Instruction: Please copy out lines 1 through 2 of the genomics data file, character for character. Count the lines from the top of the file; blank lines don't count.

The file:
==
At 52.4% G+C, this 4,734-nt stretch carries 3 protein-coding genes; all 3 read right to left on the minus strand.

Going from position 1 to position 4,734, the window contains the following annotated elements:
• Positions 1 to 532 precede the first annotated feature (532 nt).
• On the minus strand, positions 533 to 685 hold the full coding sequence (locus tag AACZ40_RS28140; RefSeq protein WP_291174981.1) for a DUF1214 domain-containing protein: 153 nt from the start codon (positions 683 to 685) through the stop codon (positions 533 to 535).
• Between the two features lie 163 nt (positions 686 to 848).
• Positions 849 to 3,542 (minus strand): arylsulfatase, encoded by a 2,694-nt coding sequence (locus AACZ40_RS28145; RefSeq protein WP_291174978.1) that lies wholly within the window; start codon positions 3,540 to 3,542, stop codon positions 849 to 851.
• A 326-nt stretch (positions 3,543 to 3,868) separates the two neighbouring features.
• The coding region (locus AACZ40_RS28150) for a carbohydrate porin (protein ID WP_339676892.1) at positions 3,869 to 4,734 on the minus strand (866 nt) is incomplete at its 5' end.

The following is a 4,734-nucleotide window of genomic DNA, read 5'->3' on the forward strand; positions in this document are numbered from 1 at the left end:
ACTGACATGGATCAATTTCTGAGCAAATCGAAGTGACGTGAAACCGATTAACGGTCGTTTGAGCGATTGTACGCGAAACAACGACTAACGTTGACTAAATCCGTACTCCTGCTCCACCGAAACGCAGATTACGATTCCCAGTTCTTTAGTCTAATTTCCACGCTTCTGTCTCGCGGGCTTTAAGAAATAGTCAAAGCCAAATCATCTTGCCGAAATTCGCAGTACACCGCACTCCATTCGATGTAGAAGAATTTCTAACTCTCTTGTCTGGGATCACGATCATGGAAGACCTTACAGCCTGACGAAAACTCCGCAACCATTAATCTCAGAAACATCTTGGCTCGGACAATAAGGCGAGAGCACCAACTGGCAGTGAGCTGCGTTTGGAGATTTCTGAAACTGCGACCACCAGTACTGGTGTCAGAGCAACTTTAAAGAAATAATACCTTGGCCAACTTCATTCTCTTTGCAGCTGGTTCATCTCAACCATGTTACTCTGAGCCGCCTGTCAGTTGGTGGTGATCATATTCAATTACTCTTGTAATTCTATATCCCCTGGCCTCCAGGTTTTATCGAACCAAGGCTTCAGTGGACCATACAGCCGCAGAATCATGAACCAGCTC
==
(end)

At 52.4% G+C, this 4,734-nt stretch carries 3 protein-coding genes; all 3 read right to left on the minus strand.

Going from position 1 to position 4,734, the window contains the following annotated elements: